As you can see, monkeys are everywhere! Apparently there are 140 monkeys in residence in the park, each with a unique name. We were particularly lucky on our visit because apparently birthing season is in April & May, so there were several baby monkeys running around (or clinging to their mamas) as well!

It was hard to tear ourselves away from the close interactions with the monkeys outside, but I really wanted to feed them, so we headed inside and purchased some banana slices (which Tony was half tempted to eat himself) and peanuts. And then, we held these items out, palm open, and had the once-in-a-lifetime experience of feeling grabby little monkey hands close around the food and yank it outside for a quick feast.

Some of the monkeys were quite greedy and had scratchy little nails, but other ones were far more gentle when taking the food. We had to fight to get food to the babies (often their mothers would snatch the food out of their hands and gobble it down), but we did manage to sneak them some treats by the end!

Monkeys everywhere

We spent around 2 hours at Iwatayama and I could have happily spent the entire day there. The monkeys were fascinating to watch, and it was just SO COOL to get that up close and personal with them. Also, I know that many animal oriented attractions in Asia can be depressing or involve animal mistreatment, but Iwatayama is clearly a peaceful place for the monkeys where they live unencumbered and happy lives. They come and go as they please and are not forced to do tricks or behave in any unnatural ways. Before we made it to the top, we grumbled about why the monkey park had to be so high up, but once you make it up there (160m above sea level), not only is the view over Kyoto lovely, but the space is so beautiful that you immediately understand the hike. I am SO HAPPY that we decided to visit, so much so that I would eagerly do the hike again knowing what comes as a result!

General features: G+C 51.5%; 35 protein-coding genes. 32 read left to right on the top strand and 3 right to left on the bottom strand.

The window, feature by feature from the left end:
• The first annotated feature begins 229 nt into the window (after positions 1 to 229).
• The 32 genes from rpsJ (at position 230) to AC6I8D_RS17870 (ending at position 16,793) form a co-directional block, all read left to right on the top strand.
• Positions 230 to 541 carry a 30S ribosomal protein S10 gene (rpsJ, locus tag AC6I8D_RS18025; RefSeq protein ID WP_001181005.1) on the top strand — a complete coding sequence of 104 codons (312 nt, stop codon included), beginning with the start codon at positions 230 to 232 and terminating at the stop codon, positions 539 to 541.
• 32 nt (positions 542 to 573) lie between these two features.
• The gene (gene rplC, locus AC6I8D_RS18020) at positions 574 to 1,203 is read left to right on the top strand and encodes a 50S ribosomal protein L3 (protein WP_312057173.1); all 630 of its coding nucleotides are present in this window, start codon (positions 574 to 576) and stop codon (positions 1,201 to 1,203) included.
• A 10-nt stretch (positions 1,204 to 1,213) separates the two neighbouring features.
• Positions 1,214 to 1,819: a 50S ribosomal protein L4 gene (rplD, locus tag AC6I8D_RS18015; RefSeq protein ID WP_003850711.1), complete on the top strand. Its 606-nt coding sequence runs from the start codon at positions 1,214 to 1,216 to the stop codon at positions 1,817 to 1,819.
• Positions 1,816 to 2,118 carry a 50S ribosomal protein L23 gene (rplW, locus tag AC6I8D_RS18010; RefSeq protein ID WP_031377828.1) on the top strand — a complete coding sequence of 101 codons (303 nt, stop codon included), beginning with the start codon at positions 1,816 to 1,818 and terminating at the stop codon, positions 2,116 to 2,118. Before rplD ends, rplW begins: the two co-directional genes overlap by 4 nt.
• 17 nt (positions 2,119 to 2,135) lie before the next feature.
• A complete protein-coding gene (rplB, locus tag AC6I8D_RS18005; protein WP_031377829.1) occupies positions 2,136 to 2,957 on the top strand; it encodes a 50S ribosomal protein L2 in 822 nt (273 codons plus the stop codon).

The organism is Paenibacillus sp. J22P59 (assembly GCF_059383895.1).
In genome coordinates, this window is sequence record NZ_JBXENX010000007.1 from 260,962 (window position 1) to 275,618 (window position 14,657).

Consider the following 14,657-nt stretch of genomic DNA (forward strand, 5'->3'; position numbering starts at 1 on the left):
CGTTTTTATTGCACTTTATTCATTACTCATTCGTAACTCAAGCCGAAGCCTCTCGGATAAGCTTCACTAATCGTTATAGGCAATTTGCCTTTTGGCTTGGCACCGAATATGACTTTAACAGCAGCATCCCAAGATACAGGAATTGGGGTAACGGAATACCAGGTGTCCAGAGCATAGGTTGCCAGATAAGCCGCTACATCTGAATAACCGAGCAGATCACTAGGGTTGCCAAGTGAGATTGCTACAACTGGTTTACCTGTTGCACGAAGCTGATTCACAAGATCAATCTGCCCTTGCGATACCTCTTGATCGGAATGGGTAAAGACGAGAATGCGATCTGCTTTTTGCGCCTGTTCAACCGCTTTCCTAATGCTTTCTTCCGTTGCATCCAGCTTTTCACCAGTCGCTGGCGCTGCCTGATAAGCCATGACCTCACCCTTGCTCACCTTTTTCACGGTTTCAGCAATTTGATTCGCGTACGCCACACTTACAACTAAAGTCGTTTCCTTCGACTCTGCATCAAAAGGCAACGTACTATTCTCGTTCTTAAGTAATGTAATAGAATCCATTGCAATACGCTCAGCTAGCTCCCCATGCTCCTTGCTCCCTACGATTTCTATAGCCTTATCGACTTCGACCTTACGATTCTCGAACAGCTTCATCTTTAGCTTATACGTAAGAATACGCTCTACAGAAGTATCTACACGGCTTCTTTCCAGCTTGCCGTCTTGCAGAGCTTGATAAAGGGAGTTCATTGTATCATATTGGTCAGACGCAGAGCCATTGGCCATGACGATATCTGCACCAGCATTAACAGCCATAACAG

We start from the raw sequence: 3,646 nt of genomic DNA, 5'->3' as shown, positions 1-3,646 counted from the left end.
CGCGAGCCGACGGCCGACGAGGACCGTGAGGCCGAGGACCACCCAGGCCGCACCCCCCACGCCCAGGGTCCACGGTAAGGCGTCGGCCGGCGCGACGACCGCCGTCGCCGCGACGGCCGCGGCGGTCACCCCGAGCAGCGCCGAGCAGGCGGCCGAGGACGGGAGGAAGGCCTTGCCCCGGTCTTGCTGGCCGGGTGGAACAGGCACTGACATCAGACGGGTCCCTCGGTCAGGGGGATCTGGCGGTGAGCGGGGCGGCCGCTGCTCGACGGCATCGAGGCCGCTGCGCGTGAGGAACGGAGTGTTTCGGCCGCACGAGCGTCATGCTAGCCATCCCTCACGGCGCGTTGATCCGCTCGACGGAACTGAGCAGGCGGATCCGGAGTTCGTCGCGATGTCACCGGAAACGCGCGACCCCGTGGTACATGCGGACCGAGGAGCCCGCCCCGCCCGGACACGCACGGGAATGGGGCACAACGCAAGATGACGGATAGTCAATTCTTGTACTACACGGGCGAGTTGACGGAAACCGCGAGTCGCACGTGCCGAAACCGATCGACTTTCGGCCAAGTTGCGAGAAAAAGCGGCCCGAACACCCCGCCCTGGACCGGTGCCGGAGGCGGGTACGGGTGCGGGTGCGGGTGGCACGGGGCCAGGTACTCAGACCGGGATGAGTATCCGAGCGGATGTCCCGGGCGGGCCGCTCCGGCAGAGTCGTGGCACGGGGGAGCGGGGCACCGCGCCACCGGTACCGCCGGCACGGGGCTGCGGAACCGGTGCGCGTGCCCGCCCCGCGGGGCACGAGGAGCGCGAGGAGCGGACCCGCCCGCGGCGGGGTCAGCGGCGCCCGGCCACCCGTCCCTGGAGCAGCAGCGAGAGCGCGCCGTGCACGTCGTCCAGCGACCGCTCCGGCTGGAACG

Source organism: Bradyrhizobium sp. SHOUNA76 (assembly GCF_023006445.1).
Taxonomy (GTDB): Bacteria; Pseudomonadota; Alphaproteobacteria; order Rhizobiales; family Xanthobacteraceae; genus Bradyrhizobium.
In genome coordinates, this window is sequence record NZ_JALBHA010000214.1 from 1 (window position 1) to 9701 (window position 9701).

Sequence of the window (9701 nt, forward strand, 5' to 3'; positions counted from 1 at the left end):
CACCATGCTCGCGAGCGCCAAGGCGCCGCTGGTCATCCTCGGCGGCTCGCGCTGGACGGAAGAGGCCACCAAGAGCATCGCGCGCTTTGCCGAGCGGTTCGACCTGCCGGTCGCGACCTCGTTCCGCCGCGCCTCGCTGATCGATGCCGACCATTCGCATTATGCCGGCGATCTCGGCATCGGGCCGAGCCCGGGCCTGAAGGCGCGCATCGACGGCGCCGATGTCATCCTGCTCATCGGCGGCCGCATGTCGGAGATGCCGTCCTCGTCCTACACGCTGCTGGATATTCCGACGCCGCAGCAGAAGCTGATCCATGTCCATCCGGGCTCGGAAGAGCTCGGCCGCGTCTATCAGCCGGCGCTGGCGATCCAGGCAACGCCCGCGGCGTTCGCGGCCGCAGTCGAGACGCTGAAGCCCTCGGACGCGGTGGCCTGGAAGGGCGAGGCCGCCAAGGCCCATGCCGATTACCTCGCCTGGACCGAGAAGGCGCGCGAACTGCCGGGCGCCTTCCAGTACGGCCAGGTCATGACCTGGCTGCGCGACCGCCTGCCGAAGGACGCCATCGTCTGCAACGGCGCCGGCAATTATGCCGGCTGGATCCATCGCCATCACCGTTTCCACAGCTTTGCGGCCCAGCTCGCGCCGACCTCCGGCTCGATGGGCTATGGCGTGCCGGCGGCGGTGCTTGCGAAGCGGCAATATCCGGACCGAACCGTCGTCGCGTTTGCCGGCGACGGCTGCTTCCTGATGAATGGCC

It was hard to leave, but most of the macaques had drifted off into a food coma following lunch, so we slowly made our way back down. Along the way, we made friends with Hirano & Misaki, who offered to take our picture with two monkeys who were engaging in mutual grooming. The result is Tony’s favorite picture of all-time:

As we were posing, he heard a little rattling and turned to find the two monkeys studiously attempting to steal our water bottle! He scolded them and they looked aghast (really!) and then moved away and we tried for a second photo…. It’s the only time in Japan we have ever had to worry about pickpockets, and was such a delightfully surreal way to end our time at the park.

With so many things to see and do in Kyoto, it might be hard to make time to head west to Arashiyama, but for us, our visit to the Iwatayama Monkey Park alone made the trip worthwhile and is one of our biggest trip highlights to date. Well worth the time, money, and even the hike!

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11 comments Leave a comment

  1. Fyi guys, the pics look wonderful on your blog but are showing up as broken links in my Google Reader.

    Ok, I was with you on the deer park, but monkeys (as distinct from the great apes) freak me out! I think I’ve read a few too many nature books, lol. And when I was a kid visiting relatives we went to one of those drive-through wildlife parks & the baboons attacked our car. 😮 But I’m glad y’all enjoyed it and that pic of you w the monkeys is super cute.